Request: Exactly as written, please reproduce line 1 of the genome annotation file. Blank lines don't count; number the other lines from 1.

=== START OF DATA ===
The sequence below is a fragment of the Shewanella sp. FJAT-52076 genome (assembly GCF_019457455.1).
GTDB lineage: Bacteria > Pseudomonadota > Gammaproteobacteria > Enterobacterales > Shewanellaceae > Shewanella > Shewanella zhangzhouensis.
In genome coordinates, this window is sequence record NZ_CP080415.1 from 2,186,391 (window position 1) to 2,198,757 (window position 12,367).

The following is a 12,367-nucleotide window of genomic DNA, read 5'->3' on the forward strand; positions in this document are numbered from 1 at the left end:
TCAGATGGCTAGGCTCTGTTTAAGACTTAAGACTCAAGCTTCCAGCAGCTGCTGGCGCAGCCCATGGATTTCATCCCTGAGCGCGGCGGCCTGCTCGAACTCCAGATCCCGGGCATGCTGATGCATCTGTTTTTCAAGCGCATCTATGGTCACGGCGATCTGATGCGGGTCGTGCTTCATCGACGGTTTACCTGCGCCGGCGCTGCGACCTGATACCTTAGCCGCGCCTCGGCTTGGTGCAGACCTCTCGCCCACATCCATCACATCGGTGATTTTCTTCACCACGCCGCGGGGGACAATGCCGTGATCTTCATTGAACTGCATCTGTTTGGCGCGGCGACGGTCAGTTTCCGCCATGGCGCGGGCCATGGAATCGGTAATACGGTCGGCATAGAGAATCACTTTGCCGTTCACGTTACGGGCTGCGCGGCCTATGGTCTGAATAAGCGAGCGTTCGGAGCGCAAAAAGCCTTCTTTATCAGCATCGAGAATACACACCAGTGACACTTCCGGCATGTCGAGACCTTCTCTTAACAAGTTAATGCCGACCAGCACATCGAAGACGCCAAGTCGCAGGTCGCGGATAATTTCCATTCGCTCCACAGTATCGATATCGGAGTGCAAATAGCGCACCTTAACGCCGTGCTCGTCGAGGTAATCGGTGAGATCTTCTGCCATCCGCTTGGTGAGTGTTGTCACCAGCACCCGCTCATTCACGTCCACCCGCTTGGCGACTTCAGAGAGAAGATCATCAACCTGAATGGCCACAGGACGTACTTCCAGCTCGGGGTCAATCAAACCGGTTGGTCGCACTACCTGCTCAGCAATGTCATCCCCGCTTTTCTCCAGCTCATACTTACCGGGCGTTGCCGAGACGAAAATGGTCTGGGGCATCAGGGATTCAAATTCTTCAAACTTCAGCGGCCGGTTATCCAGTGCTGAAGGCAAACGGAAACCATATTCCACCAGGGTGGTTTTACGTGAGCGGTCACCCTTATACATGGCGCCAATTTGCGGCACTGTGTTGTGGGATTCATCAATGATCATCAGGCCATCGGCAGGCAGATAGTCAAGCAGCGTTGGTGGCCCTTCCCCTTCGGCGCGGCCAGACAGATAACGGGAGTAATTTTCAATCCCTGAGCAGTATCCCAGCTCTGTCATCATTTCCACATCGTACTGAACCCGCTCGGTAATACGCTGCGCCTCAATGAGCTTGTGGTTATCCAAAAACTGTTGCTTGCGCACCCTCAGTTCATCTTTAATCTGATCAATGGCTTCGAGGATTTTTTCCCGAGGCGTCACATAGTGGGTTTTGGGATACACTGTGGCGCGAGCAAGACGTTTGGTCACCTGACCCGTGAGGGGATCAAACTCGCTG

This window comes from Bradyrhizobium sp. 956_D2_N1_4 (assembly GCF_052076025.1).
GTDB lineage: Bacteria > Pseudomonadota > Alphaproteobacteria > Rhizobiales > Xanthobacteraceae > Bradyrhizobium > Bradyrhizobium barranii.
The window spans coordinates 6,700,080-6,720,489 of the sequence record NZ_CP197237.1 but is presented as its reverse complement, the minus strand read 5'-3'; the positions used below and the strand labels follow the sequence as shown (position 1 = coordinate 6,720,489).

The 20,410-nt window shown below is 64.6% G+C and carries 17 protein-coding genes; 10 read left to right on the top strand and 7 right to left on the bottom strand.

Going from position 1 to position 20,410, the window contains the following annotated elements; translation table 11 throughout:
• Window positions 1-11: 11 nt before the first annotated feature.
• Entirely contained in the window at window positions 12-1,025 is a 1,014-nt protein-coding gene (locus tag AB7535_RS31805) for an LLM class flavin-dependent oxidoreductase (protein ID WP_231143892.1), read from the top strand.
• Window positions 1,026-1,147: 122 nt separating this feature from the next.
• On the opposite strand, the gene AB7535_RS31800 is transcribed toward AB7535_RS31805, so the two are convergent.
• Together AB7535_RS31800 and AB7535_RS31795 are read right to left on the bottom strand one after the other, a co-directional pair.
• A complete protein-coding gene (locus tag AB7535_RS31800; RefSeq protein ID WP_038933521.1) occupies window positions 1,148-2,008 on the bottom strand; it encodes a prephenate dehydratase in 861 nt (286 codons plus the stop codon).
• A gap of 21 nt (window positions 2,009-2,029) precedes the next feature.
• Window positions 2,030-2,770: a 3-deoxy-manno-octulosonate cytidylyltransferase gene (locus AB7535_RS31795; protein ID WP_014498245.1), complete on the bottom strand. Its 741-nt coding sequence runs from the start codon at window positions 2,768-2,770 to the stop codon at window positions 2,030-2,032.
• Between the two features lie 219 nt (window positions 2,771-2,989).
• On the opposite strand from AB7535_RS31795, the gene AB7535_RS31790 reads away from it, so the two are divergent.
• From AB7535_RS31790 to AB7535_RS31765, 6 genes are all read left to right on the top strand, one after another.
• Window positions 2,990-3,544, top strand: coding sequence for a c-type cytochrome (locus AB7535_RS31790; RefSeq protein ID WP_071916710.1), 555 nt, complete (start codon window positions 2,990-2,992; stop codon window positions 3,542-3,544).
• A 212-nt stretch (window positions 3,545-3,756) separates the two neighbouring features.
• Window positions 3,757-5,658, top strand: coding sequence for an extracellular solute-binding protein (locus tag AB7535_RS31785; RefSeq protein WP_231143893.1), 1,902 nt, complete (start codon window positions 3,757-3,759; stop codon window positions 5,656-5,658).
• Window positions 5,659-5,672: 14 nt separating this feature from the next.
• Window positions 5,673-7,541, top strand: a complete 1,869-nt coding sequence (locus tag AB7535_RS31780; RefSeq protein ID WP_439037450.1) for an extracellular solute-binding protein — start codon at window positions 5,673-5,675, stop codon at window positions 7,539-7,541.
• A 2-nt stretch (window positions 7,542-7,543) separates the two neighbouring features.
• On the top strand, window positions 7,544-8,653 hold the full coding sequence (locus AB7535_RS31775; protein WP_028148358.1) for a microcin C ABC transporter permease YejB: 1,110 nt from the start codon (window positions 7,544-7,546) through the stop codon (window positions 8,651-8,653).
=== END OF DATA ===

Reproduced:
The sequence below is a fragment of the Shewanella sp. FJAT-52076 genome (assembly GCF_019457455.1).